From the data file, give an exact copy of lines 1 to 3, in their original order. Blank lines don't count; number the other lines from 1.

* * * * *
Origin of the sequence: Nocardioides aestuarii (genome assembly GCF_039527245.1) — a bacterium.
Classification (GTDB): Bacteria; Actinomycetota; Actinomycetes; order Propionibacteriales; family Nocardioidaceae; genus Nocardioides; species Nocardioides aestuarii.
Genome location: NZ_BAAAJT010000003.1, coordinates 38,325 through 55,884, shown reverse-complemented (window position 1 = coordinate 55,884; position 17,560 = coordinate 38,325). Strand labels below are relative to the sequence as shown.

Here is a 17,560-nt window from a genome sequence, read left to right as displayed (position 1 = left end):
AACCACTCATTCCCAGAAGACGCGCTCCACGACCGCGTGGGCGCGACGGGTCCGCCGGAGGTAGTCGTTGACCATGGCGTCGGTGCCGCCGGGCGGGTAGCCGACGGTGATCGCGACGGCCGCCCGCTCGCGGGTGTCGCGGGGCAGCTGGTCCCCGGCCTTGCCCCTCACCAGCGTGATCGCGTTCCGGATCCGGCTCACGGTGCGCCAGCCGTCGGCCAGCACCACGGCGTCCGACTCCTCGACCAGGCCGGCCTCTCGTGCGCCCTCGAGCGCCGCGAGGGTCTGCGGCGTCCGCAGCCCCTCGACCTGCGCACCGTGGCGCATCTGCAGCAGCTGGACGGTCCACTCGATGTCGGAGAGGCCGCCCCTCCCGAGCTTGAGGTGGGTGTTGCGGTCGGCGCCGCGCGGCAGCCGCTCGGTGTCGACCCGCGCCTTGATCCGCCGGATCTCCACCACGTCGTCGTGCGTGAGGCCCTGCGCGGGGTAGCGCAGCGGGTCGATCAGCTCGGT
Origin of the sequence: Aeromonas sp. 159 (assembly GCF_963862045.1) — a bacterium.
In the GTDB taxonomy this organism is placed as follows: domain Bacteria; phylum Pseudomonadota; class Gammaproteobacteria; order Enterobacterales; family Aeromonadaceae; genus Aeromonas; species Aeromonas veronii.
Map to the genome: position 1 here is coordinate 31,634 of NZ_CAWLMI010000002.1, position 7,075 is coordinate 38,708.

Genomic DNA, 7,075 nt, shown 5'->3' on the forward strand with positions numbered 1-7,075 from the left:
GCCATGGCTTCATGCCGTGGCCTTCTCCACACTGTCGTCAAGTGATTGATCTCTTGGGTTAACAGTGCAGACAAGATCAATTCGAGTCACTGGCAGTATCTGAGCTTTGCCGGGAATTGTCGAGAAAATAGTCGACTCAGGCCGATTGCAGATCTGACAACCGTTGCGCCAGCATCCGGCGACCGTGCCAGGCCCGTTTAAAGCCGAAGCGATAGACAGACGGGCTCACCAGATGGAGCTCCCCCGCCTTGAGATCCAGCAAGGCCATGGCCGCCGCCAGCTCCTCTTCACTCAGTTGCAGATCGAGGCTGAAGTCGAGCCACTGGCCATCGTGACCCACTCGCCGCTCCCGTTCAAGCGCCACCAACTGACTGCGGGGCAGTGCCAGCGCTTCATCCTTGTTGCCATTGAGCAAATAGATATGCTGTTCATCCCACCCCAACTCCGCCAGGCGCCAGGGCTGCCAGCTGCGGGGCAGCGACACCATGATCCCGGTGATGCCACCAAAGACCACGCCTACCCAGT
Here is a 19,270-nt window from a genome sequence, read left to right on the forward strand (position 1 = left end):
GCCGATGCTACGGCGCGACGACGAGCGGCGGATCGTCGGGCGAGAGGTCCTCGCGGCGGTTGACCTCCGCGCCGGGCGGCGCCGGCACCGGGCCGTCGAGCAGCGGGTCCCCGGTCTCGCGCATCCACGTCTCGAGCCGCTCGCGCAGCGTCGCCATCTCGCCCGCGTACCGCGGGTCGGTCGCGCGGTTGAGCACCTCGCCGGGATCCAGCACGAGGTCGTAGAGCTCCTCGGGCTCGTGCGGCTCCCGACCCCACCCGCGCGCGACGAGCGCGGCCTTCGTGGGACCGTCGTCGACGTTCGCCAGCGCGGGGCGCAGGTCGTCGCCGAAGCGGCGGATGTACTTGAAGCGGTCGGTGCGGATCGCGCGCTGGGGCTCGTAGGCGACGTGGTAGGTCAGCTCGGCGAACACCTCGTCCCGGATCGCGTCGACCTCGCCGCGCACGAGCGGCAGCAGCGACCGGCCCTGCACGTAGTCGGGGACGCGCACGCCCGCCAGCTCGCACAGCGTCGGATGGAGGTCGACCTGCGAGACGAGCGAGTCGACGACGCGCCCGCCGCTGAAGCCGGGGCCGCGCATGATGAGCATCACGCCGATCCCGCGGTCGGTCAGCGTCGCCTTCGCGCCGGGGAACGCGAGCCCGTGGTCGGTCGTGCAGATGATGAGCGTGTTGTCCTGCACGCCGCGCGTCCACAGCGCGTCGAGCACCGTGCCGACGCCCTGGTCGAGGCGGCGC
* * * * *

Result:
Origin of the sequence: Nocardioides aestuarii (genome assembly GCF_039527245.1) — a bacterium.
Classification (GTDB): Bacteria; Actinomycetota; Actinomycetes; order Propionibacteriales; family Nocardioidaceae; genus Nocardioides; species Nocardioides aestuarii.
Genome location: NZ_BAAAJT010000003.1, coordinates 38,325 through 55,884, shown reverse-complemented (window position 1 = coordinate 55,884; position 17,560 = coordinate 38,325). Strand labels below are relative to the sequence as shown.